When you live in foreign countries, you occasionally have these moments where it suddenly all hits you: I’m not in ________ anymore! For me, Canada is home, so traveling to another country can have it’s share of adventures. The story I’m about to tell describes one of my own “WHERE IN THE WORLD AM I?” moments from my time teaching abroad in Vietnam.
The last hour has been both one of the best and one of the worst hours of my life. I’m sitting at a bar with a friend 10 feet from my parked motorbike, chatting away about the bike in all it’s glory. Suddenly, a man drives by hidden under his rain poncho. Within seconds, my brand new pretty, purple helmet has been plucked off my bike, gone forever! I try to call to anyone who can hear to catch the thief, but it’s no use. He’s long gone. But it’s okay. His daughter or sister or mother probably needs that $4 helmet more than I do. There are more where that one came from. I’m also glad it wasn’t my purse. Motorbike purse snatchers are a real thing to fear in Ho Chi Minh City.
After recovering from the hilarity of this situation, and waiting for the rain to die down, I decide the rain is light enough to continue on my journey home. Since my sense of direction is beyond horrible, I’m lost in the mess of Saigon’s curving, one-way streets within minutes. Under normal circumstances, I would pull to the side of the road for a quick glance at Google maps. But now, the rain has picked back up and is at cats and dogs’ levels. Every time I try to use my phone, the raindrops win. I lose. I can’t see anything. It’s now a full blown lightning storm. But it’s okay, because it’s been 40 minutes of driving in torrential rain with next to no visibility, but at least I’ve found the main street I need. Unfortunately, so has the rest of Saigon. It’s rush hour and the hundreds of motorbikes surrounding me are at a stand still. After 10 minutes of not moving an inch, I finally scoot around a bunch of cars. I think I’m finally on my way, when suddenly I’m cut off by an 80-year-old woman driving her motorbike while carrying four gigantic palm trees. Surprisingly, that’s not the craziest thing I’ve seen on the back of a 50cc motorbike. A three-seater couch – let me tell you, THAT was something to see! Unfortunately, when she cut me off, I had to put my feet down for balance, and the street was flooded with calf-deep water. Still, there was only one casualty in this incident. One new blue shoe, which was now swimming in the floods of Saigon’s streets.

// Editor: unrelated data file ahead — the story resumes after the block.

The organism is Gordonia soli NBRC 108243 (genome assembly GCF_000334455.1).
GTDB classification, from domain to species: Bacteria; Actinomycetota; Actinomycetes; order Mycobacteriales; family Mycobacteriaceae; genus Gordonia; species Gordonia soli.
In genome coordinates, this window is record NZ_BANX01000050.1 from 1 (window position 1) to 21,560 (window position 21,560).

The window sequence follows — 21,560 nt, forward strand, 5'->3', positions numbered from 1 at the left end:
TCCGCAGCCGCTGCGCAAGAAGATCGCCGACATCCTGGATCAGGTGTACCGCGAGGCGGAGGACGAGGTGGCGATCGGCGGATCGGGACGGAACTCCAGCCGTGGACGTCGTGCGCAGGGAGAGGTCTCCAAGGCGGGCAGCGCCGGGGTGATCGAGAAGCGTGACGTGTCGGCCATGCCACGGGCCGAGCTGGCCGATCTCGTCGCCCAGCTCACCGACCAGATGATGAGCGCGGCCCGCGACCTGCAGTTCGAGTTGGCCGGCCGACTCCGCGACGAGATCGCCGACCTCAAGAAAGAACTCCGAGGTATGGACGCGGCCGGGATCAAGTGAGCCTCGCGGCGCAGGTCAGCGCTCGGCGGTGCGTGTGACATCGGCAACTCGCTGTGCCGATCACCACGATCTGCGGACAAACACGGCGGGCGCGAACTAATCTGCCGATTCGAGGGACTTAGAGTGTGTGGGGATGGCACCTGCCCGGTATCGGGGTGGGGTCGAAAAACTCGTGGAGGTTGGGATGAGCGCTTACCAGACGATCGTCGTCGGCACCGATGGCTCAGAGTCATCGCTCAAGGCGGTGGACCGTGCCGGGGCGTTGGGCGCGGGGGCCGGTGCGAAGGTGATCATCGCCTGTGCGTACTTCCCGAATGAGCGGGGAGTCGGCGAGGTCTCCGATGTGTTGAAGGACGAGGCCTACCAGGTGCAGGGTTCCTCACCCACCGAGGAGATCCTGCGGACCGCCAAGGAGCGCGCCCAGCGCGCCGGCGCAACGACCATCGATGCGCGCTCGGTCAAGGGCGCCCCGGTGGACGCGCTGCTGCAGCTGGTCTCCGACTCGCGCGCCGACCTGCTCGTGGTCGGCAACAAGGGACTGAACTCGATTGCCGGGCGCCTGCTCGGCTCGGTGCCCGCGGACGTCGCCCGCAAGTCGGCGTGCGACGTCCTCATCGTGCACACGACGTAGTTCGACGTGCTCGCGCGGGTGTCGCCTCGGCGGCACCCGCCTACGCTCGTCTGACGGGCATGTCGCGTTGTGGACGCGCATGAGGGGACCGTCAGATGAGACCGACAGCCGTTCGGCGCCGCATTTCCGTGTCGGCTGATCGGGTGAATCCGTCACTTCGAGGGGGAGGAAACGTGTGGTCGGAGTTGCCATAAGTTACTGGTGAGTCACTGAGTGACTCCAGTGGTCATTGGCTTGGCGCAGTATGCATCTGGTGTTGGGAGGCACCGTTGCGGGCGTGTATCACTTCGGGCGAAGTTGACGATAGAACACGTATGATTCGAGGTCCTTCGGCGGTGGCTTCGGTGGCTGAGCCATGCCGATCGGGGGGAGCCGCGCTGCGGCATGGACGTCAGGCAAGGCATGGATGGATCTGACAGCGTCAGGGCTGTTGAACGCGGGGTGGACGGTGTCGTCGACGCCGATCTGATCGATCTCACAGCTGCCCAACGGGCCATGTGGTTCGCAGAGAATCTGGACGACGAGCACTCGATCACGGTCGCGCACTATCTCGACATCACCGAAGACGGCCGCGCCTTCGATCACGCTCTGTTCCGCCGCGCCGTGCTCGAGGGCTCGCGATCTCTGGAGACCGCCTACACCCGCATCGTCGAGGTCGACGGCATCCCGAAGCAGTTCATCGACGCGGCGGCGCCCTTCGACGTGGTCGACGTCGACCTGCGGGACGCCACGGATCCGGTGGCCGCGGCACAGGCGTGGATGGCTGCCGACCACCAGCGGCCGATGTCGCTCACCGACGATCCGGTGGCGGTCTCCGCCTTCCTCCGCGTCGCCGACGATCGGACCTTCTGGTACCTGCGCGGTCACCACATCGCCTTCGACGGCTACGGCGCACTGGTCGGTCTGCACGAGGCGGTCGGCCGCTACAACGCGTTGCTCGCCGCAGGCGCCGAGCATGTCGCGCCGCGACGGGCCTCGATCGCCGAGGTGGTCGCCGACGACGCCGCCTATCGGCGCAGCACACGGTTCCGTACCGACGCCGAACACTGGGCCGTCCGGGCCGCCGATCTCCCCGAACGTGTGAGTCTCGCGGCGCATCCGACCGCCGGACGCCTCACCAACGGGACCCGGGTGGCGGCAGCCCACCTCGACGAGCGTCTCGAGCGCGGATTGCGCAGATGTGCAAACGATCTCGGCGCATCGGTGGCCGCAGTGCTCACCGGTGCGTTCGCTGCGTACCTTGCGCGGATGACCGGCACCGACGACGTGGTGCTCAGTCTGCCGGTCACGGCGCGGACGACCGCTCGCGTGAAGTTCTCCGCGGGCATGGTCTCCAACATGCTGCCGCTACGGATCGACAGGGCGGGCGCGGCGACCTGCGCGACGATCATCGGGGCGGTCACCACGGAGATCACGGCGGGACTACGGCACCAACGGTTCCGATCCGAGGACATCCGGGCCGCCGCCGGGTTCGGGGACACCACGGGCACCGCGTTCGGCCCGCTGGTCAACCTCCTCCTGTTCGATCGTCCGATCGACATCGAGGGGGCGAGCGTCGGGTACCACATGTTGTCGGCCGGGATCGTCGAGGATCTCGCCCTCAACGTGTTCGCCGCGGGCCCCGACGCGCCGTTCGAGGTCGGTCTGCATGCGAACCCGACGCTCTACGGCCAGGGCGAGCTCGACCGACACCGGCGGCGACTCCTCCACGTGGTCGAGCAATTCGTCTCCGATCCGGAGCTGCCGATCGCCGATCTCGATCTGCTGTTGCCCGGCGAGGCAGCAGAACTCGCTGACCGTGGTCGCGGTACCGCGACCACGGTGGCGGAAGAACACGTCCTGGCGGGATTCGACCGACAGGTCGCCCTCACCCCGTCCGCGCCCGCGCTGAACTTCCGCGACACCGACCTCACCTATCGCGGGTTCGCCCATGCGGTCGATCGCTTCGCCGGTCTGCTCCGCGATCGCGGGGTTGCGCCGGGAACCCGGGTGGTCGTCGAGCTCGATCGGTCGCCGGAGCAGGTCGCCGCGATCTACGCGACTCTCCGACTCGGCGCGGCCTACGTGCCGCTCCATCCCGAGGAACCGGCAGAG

After finishing my drive home with one shoe, I’m finally on my couch, more soaking wet than I will ever be again in my life. And, I’m laughing hysterically! I still can’t believe the last hour of my life wasn’t just a dream.
It’s adventures like this that, in many cases, only fellow TESOLs or others who have jobs abroad can relate. My story could have happened in Canada or the United States, but it wouldn’t have been nearly as fun. Who’s ready to set out on their own adventure and create unforgettable experiences?
By: Alison Lomas